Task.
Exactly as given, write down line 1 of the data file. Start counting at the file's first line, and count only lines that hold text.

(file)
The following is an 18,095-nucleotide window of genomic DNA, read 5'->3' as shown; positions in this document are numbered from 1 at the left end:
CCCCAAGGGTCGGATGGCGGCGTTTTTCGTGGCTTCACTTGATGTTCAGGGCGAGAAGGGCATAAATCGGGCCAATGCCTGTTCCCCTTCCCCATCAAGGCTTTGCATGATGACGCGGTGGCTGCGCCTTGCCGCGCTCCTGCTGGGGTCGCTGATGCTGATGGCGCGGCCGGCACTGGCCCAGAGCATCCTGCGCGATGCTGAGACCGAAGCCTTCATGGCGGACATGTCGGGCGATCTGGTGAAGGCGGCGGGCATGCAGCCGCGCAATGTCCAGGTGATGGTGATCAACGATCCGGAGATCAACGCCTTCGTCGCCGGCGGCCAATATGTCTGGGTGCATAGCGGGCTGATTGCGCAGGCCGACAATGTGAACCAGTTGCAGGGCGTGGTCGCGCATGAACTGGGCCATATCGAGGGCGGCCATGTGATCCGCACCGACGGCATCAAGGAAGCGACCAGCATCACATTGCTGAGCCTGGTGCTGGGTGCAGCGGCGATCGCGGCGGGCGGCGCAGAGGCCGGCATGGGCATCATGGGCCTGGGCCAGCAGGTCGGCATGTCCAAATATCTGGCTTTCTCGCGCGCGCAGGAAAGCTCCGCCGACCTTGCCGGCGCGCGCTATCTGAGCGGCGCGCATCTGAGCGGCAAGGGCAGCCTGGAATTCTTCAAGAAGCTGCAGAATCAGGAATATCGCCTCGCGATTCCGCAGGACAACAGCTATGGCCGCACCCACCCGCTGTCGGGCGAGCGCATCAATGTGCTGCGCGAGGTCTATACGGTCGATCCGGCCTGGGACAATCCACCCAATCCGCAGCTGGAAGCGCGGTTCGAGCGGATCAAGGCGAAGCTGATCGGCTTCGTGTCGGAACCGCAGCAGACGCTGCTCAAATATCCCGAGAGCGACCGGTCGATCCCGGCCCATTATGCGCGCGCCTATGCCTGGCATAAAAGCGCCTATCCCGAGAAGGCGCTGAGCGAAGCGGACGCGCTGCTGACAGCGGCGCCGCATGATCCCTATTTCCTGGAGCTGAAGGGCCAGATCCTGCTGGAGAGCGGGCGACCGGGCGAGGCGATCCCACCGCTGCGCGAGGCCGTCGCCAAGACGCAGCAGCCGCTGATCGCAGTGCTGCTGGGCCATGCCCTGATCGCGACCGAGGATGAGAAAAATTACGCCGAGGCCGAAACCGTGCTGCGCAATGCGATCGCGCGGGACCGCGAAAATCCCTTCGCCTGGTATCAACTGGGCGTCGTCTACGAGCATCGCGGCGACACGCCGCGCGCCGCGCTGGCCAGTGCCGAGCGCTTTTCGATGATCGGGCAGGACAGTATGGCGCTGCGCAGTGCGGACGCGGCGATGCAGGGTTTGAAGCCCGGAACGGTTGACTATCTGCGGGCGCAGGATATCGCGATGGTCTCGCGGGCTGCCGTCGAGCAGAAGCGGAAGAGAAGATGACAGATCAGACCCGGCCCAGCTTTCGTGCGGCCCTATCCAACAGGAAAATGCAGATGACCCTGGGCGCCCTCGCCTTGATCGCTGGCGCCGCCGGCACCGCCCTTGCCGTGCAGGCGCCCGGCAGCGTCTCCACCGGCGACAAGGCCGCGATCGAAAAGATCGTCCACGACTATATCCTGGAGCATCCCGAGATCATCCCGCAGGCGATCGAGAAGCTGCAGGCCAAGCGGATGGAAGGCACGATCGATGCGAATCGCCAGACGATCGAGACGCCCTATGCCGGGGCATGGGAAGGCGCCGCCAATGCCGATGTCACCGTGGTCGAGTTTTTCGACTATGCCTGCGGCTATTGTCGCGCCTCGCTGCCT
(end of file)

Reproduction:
The following is an 18,095-nucleotide window of genomic DNA, read 5'->3' as shown; positions in this document are numbered from 1 at the left end: